recognizing that change in usage could alter a word's generic status, but finding that such a shift has not yet occurred in the case of "The Mart"Summary of this case from Miller Brewing Co. v. Falstaff Brewing Corp.
Argued January 5, 1979.
Decided May 18, 1979.
Burton Chandler, Worcester, Mass., with whom Meredith Peterson Tufts, and Seder Seder, Worcester, Mass., were on brief, for defendants-appellants.
Richard W. Renner, Chicago, Ill., with whom Richard E. Alexander, Chicago, Ill., was on brief, for plaintiff-appellee.
Appeal from the United States District Court for the District of Massachusetts.
Before COFFIN, Chief Judge, CAMPBELL and BOWNES, Circuit Judges.
This is an appeal by defendants-appellants, United Factory Outlet, Inc., et al. (United), from an order of the district court denying a preliminary injunction sought to prevent S. S. Kresge Co. (Kresge), plaintiff-appellee, from using the word "Mart" in any form of advertisement in Worcester County, Massachusetts; making any form of public communication in Worcester County distinguishing appellee's stores from those of appellants; making any form of public comment that the actions of appellants in protecting their right to the use of the name "Mart" will be detrimental to the community; and making any form of public comment as to appellee's plans to expand into Worcester County.
United has operated two retail discount department stores in Worcester County under the name of "The Mart" since 1960. Kresge, which has operated a national chain of similar stores under the name of "K mart" since 1962, announced plans to open two K mart stores in the Worcester area. As a result of repeated assertions by United that it had exclusive use of the term "The Mart" in the area and its threat of legal action, Kresge filed an action in federal district court for a declaratory judgment that it could legally operate stores in Worcester County under the name "K mart."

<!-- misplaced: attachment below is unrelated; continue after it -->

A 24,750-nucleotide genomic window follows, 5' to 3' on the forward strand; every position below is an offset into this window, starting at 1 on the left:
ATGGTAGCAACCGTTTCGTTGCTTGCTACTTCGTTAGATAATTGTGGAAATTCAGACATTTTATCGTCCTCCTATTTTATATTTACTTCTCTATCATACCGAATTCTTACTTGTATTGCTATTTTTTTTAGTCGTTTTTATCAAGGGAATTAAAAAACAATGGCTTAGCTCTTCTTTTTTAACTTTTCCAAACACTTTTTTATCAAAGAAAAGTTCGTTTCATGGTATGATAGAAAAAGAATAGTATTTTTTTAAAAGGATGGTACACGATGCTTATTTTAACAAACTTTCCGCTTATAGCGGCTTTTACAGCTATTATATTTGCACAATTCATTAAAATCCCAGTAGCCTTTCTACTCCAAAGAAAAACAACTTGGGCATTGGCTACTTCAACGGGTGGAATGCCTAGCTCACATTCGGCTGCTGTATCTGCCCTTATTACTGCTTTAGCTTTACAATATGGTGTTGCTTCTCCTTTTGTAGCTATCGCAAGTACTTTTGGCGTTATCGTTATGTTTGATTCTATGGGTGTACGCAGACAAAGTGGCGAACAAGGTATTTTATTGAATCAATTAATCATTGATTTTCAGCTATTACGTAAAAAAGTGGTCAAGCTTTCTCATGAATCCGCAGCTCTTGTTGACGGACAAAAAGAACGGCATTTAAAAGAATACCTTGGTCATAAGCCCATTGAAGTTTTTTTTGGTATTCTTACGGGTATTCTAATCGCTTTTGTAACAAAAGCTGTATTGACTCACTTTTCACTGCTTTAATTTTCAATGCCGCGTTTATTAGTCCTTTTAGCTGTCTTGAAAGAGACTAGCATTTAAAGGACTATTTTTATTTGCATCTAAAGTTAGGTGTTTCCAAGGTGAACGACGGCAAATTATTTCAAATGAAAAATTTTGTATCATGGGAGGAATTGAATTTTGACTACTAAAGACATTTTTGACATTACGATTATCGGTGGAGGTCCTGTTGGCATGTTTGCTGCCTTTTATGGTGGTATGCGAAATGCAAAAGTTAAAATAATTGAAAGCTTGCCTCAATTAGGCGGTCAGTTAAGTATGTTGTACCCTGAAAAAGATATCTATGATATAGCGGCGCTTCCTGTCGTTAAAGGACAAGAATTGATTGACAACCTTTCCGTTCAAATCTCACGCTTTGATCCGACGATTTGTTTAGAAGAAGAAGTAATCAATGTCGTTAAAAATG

United has held a registration since 1966 under Massachusetts law of the following words superimposed upon a black oblong field with a shadow background: "The Mart, 664 Main Street, Your Self Service Dept. Store."
Kresge is the holder of a federal registration of its trade name, "K mart" under 15 U.S.C. § 1051 et seq., but does not claim any superior right as a result of this registration. The mark consists of a drawing of the letters "K mart" in red and blue.
After filing the lawsuit, Kresge initiated an advertising campaign in the local media announcing that it would like to open a K mart store in the City of Worcester. Several articles appeared in the local press which contained interviews of Kresge employees and dealt with Kresge's anticipated expansion into the area and the potential benefits resulting therefrom in terms of employment in retailing and construction, taxation, etc. The articles also adverted to the pending lawsuit.
In June, 1978, United filed a motion in the pending declaratory judgment action for a preliminary injunction. The district court denied the motion on the basis that the term "mart" is generic and, thus, not subject to protection. Because of the fervor that the parties have evinced in this case, it is appropriate to point out that we are ruling on the question of whether the district court committed a clear error of law in denying the injunction. Appellants bear the heavy burden of convincing us that they had shown below that they probably would prevail on the merits. Automatic Radio Mfg. Co. v. Ford Motor Co., 390 F.2d 113, 115 (1st Cir.), cert. denied, 391 U.S. 914, 88 S.Ct. 1807, 20 L.Ed.2d 653 (1968).